Drivers Fact Sheets

Winter Driving

It is better to be safe that sorry, so read this fact sheet and be prepared.

  1. Anti-freeze: add anti –freeze to the radiator of your car. Also, to help keep your windscreen clean, add a winter additive to the windscreen wash.
  2. Battery: keep your battery fully charged
  3. Service: make sure your car has a service and is well maintained
  4. Lights: make sure that all lights are working
  5. Tyres: your tyres should have the correct amount of air in them, and have plenty of tread depth
  6. Wipers: change the blade on the windscreen wipers if they are worn
  7. Windows: clear the windows and mirrors so that it is easier to see out. The glare of the low winter sun can make it difficult to see through dirty windscreens
  8. Emergency pack: keep this in the back of the car

Your Emergency Kit

Before you set off you should decide if the journey is absolutely necessary. If it is, check the weather forecast and traffic news for current traffic and road conditions.

Keep an emergency pack in the car, consisting of:

  1. Ice scraper and de-icer
  2. Torch
  3. Warm clothes and blanket
  4. Food and drink
  5. Boots
  6. First-aid kit
  7. Battery jump leads
  8. Spade to dig your car out of the snow

The Highways Agency has a fleet of grittters working around the clock when temperatures drop or snow falls, to keep the motorways and main roads open. Local authorities are responsible for all other roads.

Rock salt mined in Cheshire and Cleveland is used which works by lowering the freezing point of moisture on the road surface, so it has to become much colder to form ice. Salt works best when traffic wears it down into the road surface and it dissolves.

Never get too close to gritters; they throw salt across all lanes of a road. You should also keep a good distance from snowploughs because they can throw up large amounts of snow. Never try to overtake snowploughs by using lanes that have not been fully cleared of snow.

Safer Ways To Drive When The Weather Is Bad

It is important to change the way you drive to fit the weather:

Snow Or Ice

  1. It can take up to ten times longer to stop when roads are icy rather than dry. So allow more room to slowdown and brake
  2. Use the highest gear possible (for example 2nd instead of 1st). This will help avoid wheel spin that could cause you to lose control of your vehicle
  3. Drive slowly, allowing extra time for braking
  4. Avoid sudden braking, sharp turns or sudden increases in speed
  5. The best way to brake without skidding is to get into lower gear earlier, let your speed go down, and brake gently
  6. If you do start to skid, take your foot off the accelerator. Do not brake suddenly

Fog

  1. Drive slowly and use dipped headlights so that other vehicles can see you
  2. Use fog lights if visibility is seriously reduced, but switch them off when visibility improves
  3. Don’t drive too close behind another vehicle to follow their rear lights – this gives a false sense of security
  4. Avoid sudden increases in speed. Fog is often patchy and you can suddenly find yourself back in thick fog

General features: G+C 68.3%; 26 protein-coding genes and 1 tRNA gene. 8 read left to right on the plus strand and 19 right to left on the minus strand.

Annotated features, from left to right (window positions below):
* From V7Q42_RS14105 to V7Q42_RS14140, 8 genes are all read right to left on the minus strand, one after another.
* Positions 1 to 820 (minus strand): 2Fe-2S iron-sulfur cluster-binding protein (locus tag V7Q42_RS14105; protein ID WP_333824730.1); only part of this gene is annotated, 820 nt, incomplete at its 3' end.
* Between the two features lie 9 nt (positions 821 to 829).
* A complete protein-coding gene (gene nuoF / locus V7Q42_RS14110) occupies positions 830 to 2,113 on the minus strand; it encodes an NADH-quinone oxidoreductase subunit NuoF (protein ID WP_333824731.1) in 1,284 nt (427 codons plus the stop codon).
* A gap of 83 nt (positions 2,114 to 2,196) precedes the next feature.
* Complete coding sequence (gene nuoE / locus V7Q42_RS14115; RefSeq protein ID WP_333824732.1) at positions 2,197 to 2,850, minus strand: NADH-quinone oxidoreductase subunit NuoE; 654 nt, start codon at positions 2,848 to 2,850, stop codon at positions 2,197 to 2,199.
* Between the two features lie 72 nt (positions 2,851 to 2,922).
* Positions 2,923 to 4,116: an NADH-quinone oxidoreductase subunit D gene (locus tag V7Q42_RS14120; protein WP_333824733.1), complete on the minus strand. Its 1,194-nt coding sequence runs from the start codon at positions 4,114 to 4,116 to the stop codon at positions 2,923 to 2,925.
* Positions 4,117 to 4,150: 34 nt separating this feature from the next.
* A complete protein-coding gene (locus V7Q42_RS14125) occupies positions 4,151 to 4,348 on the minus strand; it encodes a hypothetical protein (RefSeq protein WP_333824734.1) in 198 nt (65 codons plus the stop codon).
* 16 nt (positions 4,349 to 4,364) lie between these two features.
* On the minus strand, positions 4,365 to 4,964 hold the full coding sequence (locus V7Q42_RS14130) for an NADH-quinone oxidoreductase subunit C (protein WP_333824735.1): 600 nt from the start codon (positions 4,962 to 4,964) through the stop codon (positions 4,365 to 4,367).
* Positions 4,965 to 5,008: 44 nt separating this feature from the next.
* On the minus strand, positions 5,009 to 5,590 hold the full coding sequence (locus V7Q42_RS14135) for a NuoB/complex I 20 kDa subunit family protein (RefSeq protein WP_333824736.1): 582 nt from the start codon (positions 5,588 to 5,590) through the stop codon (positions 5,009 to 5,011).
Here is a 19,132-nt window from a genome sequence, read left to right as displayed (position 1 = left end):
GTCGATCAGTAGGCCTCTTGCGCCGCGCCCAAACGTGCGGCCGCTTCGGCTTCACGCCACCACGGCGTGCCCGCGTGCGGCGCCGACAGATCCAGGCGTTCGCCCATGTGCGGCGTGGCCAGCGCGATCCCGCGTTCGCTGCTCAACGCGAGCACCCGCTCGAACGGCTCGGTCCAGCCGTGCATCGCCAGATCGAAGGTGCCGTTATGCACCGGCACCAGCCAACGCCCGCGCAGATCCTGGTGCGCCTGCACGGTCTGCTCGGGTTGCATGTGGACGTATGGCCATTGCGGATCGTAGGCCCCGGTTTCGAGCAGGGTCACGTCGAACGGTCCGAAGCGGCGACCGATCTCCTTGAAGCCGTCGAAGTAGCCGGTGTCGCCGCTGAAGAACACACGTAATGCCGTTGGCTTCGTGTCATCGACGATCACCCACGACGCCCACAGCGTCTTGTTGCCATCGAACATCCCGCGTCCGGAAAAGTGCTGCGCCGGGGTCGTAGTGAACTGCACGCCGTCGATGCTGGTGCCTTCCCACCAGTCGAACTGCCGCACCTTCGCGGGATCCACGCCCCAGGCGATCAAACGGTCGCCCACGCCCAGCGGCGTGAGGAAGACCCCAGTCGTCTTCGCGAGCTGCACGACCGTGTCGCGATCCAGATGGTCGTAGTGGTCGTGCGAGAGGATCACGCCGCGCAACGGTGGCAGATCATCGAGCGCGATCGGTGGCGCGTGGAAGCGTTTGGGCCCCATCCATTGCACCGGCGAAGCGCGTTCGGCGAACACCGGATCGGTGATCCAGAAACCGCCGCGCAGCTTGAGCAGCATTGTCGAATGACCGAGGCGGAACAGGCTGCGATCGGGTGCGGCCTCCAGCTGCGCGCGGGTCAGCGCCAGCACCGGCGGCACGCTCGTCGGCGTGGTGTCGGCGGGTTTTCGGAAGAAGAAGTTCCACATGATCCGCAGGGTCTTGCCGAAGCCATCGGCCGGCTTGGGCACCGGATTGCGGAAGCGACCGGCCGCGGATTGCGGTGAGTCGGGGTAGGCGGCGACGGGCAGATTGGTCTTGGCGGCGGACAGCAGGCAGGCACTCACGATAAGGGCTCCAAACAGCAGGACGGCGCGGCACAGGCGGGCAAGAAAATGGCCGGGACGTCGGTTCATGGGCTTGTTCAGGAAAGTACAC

Rain

  1. It can take up to twice as long to stop when roads are wet rather than dry
  2. Keep well back from the vehicle in front of you. This will allow you to see better, and give you more time to think and slow down
  3. Your tyres may lose their grip on a road that is covered with water and your vehicle will aquaplane. If this happens take your foot off the accelerator and slow down.
  4. Do not put your foot hard on the brake
  5. Spray can make it hard to see. Slow down and keep your distance from other vehicles

Floods

(Also see separate fact sheet ‘Driving Safely Through Floods’)

  1. Don’t try to cross floods if the water seems too deep. If you have to go through a flood, drive slowly in first gear to avoid stalling the engine. Keep the engine revs high and slip the clutch
  2. Avoid the deepest water, which is usually near the kerb
  3. After you have gone through a flood, test your brakes. Only drive on at your usual speed if the brakes are fine.

Winter Sun

  1. Dazzle from low winter sun can make driving dangerous
  2. Make sure that your windscreen is completely clean
  3. Wear sunglasses if they help

If You Get Into Trouble

  1. Do not use a mobile phone if you are driving. Stop somewhere safe, or ask a person with you to make the call.
  2. On a motorway you should use the emergency telephones by the side of the road. This will make it easier for the emergency services to know exactly where you are.
  3. If you use a mobile phone, check where you are looking at the markers on the posts at the side of the road
  4. Stay with your vehicle until help comes. If you leave your vehicle, it might get in the way of the snowploughs, ambulances and other emergency vehicles
  5. Put on your warmest clothes and keep having drinks. But do not drink alcohol, as this will make your body colder
  6. If you have to leave your vehicle to get help make sure other drivers can see you and tell other people where you are going.

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I confirm I have read the fact Sheet ‘Winter Driving’

Signed………………………………………………………………Date……………………………………………..

Name of Driver……………………………………………………Vehicle Reg…………………………………